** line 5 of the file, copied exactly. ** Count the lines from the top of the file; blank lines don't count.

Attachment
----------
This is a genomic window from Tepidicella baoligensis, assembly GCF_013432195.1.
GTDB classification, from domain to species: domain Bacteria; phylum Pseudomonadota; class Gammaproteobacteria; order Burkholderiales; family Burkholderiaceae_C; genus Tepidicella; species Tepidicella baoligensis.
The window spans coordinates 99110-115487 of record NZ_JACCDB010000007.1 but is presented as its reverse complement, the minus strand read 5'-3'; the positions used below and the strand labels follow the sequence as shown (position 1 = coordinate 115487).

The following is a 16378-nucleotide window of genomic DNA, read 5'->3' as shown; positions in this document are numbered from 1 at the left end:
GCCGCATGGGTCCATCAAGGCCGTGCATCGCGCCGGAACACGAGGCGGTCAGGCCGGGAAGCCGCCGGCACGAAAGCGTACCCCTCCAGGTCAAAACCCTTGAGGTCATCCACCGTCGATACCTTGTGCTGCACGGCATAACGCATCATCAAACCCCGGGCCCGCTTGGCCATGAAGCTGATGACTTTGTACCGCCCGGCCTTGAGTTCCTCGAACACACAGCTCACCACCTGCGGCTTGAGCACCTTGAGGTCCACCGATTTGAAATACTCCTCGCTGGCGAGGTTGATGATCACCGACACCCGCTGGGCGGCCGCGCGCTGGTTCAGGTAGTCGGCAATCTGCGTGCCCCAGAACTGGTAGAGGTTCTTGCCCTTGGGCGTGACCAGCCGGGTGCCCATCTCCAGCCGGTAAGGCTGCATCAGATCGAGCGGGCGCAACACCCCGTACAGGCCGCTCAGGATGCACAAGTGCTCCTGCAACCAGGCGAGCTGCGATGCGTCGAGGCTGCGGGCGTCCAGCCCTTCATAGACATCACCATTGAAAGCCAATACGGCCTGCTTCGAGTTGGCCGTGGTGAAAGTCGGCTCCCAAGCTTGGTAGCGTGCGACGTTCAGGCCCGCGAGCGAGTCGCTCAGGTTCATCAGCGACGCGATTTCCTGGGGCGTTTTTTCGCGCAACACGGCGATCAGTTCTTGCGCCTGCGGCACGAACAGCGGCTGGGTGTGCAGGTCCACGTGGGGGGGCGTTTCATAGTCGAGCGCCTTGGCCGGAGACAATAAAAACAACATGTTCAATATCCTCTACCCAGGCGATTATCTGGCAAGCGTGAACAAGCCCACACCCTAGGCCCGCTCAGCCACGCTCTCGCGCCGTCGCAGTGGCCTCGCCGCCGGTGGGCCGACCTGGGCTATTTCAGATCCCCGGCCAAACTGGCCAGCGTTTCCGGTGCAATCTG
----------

GCCGCATGGGTCCATCAAGGCCGTGCATCGCGCCGGAACACGAGGCGGTCAGGCCGGGAAGCCGCCGGCACGAAAGCGTACCCCTCCAGGTCAAAACCCTTGAGGTCATCCACCGTCGATACCTTGTGCTGCACGGCATAACGCATCATCAAACCCCGGGCCCGCTTGGCCATGAAGCTGATGACTTTGTACCGCCCGGCCTTGAGTTCCTCGAACACACAGCTCACCACCTGCGGCTTGAGCACCTTGAGGTCCACCGATTTGAAATACTCCTCGCTGGCGAGGTTGATGATCACCGACACCCGCTGGGCGGCCGCGCGCTGGTTCAGGTAGTCGGCAATCTGCGTGCCCCAGAACTGGTAGAGGTTCTTGCCCTTGGGCGTGACCAGCCGGGTGCCCATCTCCAGCCGGTAAGGCTGCATCAGATCGAGCGGGCGCAACACCCCGTACAGGCCGCTCAGGATGCACAAGTGCTCCTGCAACCAGGCGAGCTGCGATGCGTCGAGGCTGCGGGCGTCCAGCCCTTCATAGACATCACCATTGAAAGCCAATACGGCCTGCTTCGAGTTGGCCGTGGTGAAAGTCGGCTCCCAAGCTTGGTAGCGTGCGACGTTCAGGCCCGCGAGCGAGTCGCTCAGGTTCATCAGCGACGCGATTTCCTGGGGCGTTTTTTCGCGCAACACGGCGATCAGTTCTTGCGCCTGCGGCACGAACAGCGGCTGGGTGTGCAGGTCCACGTGGGGGGGCGTTTCATAGTCGAGCGCCTTGGCCGGAGACAATAAAAACAACATGTTCAATATCCTCTACCCAGGCGATTATCTGGCAAGCGTGAACAAGCCCACACCCTAGGCCCGCTCAGCCACGCTCTCGCGCCGTCGCAGTGGCCTCGCCGCCGGTGGGCCGACCTGGGCTATTTCAGATCCCCGGCCAAACTGGCCAGCGTTTCCGGTGCAATCTG